Although some countries use very country-specific methods and apparatus, gritting around the world is carried out in largely the same fashion. Globally, the highest priority for gritting and snow removal tends to be urban routes, and most cities in countries that have regular snowfall maintain a fleet of gritting and snow clearing vehicles. Gritters are the first vehicles to be dispatched when snow hits, working the road for public safety and to keep the roads open.
It may not top the charts of visitor attractions in the UK but Ripon, Yorkshire, boasts the world's only gritter museum, thanks to the proud restoration efforts of Econ Engineering Ltd. Opened in 2012, the gritting museum based in Ripon, Yorkshire, showcases Econ Engineering's engineering heritage, which includes a patent for the world's first flail mower in 1961 and its first salt spreader in 1970. The Econ gritting museum is a permanent showroom for fully restored vintage road maintenance vehicles, gritters, spreaders and snowploughs.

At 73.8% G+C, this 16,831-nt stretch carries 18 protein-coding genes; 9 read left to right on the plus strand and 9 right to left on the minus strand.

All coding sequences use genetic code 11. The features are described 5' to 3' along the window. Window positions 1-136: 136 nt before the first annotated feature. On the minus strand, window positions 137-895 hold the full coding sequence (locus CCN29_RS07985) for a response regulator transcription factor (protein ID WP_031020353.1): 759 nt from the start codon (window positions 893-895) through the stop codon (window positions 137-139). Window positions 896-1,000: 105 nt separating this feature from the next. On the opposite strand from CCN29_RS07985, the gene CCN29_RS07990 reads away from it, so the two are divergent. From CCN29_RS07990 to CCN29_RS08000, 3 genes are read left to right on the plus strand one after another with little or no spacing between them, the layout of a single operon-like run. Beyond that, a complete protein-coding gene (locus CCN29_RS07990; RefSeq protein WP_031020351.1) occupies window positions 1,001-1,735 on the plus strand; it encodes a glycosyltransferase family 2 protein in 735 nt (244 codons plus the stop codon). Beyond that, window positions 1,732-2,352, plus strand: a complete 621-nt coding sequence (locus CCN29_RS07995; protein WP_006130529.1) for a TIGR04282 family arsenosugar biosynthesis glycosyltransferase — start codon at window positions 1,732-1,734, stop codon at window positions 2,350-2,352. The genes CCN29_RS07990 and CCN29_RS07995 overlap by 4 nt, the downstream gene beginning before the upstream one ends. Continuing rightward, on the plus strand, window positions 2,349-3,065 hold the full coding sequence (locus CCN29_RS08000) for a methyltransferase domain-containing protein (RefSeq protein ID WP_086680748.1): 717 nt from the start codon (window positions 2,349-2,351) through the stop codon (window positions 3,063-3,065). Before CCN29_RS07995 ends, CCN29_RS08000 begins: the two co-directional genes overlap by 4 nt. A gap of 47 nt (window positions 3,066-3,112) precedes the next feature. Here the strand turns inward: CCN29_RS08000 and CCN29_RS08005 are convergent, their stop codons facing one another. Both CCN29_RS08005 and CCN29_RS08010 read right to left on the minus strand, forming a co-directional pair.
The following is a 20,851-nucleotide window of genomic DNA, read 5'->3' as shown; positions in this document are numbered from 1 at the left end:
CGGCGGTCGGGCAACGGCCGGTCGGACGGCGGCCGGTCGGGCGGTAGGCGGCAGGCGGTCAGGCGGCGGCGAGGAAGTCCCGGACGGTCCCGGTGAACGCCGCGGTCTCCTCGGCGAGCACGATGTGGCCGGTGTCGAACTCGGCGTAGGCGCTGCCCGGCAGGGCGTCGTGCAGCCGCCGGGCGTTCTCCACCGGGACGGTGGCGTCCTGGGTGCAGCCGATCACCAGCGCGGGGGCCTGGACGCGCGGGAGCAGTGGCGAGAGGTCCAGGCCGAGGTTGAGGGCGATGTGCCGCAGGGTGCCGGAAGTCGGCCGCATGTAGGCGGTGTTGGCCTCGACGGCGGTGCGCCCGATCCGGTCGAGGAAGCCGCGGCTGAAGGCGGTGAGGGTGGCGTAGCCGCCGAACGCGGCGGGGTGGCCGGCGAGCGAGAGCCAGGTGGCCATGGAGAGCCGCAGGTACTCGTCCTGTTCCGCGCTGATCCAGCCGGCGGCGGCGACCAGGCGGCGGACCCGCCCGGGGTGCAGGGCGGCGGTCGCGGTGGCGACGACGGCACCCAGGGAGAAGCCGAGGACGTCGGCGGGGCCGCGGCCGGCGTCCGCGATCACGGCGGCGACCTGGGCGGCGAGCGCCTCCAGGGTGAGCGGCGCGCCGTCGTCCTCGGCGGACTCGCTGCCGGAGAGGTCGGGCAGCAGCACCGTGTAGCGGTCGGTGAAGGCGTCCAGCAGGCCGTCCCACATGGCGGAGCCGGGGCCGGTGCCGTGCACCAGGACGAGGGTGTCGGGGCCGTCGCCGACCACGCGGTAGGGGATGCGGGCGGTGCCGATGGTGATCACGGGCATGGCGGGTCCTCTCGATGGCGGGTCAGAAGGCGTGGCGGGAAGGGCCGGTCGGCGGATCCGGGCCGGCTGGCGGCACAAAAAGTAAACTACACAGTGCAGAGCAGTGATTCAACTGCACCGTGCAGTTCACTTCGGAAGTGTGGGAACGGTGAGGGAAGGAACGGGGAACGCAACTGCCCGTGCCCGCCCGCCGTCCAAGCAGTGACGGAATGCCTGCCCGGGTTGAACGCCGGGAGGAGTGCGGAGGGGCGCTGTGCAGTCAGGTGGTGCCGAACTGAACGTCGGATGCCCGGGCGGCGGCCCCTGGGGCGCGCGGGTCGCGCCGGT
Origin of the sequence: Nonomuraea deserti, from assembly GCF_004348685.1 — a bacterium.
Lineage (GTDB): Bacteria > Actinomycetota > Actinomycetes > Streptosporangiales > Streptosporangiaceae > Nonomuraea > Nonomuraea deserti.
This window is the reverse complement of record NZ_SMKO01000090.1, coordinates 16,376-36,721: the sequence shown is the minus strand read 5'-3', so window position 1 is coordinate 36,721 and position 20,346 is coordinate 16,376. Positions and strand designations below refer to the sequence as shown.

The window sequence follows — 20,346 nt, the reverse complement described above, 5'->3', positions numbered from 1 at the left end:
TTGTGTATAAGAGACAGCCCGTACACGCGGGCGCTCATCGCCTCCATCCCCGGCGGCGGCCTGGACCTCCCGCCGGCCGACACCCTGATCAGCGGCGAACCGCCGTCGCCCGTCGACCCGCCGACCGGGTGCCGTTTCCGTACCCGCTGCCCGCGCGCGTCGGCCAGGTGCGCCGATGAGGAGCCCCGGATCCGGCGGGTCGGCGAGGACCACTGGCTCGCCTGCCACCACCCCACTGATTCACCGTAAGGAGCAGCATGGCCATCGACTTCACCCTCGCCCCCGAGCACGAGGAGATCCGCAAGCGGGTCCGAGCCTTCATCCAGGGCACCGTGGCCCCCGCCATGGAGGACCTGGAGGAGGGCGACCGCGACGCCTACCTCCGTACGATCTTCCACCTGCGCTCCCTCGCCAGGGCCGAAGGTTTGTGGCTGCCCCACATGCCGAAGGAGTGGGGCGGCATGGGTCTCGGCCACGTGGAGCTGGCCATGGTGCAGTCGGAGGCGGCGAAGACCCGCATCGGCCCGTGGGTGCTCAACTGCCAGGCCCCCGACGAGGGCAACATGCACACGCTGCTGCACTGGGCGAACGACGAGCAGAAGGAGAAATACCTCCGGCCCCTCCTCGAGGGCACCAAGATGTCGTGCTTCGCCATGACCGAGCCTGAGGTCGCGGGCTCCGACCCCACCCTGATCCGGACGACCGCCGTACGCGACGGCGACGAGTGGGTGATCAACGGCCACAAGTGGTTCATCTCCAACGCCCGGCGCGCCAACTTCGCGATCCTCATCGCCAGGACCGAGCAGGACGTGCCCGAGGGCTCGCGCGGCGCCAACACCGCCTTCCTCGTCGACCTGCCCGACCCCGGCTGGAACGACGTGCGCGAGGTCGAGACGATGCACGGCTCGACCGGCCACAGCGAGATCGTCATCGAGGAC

Modern technology and equipment has given us a tremendous ability to deal with snow removal, but this hasn't always been the case. Whilst there are no specific records of apparatus and methods used to control snow and ice in the middle ages, snow, ice and temperature were much larger problems yesterday than they are today.
Snow clearance takes many different forms across the world, and there are some phenomenal vehicles and crews in action tackling the hazards of the winter. At GRITIT, we've taken a peek at some of these winter heroes, and we've come across some awesome photos showing the snow clearance operatives in action.
Most people probably take for granted that our roads are gritted during the winter months. Because it's always happened, we just expect it to happen as usual. That said, there’s a lot more to winter gritting than meets the eye. The operatives responsible for keeping our roads open and safe have many things to consider, including: